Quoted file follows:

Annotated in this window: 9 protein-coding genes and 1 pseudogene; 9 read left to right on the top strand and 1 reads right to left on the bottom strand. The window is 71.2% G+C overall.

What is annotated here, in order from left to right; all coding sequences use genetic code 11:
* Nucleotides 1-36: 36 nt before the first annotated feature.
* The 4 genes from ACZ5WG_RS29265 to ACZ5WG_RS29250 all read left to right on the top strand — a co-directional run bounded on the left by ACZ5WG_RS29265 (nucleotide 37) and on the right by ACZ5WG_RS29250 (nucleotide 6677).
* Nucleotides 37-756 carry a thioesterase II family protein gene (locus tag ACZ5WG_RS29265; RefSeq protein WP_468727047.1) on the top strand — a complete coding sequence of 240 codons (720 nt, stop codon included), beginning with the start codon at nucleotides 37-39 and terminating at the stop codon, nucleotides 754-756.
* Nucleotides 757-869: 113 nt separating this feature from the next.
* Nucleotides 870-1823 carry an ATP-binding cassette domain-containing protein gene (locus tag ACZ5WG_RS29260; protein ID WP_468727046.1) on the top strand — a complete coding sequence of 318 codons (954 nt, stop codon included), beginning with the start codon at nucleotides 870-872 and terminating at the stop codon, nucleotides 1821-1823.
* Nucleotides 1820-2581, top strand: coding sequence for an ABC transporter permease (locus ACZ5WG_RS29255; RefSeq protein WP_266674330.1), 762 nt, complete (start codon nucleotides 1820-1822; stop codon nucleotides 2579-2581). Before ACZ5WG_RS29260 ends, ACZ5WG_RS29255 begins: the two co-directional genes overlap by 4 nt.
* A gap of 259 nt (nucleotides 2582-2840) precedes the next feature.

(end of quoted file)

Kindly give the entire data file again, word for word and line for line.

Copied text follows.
Annotated in this window: 9 protein-coding genes and 1 pseudogene; 9 read left to right on the top strand and 1 reads right to left on the bottom strand. The window is 71.2% G+C overall.

What is annotated here, in order from left to right; all coding sequences use genetic code 11:
* Nucleotides 1-36: 36 nt before the first annotated feature.
* The 4 genes from ACZ5WG_RS29265 to ACZ5WG_RS29250 all read left to right on the top strand — a co-directional run bounded on the left by ACZ5WG_RS29265 (nucleotide 37) and on the right by ACZ5WG_RS29250 (nucleotide 6677).
* Nucleotides 37-756 carry a thioesterase II family protein gene (locus tag ACZ5WG_RS29265; RefSeq protein WP_468727047.1) on the top strand — a complete coding sequence of 240 codons (720 nt, stop codon included), beginning with the start codon at nucleotides 37-39 and terminating at the stop codon, nucleotides 754-756.
* Nucleotides 757-869: 113 nt separating this feature from the next.
* Nucleotides 870-1823 carry an ATP-binding cassette domain-containing protein gene (locus tag ACZ5WG_RS29260; protein ID WP_468727046.1) on the top strand — a complete coding sequence of 318 codons (954 nt, stop codon included), beginning with the start codon at nucleotides 870-872 and terminating at the stop codon, nucleotides 1821-1823.
* Nucleotides 1820-2581, top strand: coding sequence for an ABC transporter permease (locus ACZ5WG_RS29255; RefSeq protein WP_266674330.1), 762 nt, complete (start codon nucleotides 1820-1822; stop codon nucleotides 2579-2581). Before ACZ5WG_RS29260 ends, ACZ5WG_RS29255 begins: the two co-directional genes overlap by 4 nt.
* A gap of 259 nt (nucleotides 2582-2840) precedes the next feature.